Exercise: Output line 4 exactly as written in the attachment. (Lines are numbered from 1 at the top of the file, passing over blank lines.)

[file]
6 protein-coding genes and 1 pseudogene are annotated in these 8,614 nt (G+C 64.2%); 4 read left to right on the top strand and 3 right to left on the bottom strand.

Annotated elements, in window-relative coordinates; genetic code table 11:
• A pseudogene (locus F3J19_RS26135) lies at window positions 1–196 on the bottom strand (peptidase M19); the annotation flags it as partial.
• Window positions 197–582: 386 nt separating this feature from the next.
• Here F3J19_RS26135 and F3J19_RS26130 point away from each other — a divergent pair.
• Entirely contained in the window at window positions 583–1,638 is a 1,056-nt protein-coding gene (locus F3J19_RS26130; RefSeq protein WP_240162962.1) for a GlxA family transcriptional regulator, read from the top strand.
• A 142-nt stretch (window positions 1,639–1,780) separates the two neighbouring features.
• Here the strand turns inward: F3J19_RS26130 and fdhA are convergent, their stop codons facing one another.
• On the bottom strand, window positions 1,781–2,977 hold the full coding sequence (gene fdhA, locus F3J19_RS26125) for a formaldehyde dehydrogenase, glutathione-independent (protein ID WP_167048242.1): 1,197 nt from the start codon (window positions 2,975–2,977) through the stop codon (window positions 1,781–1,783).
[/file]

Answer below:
• Window positions 197–582: 386 nt separating this feature from the next.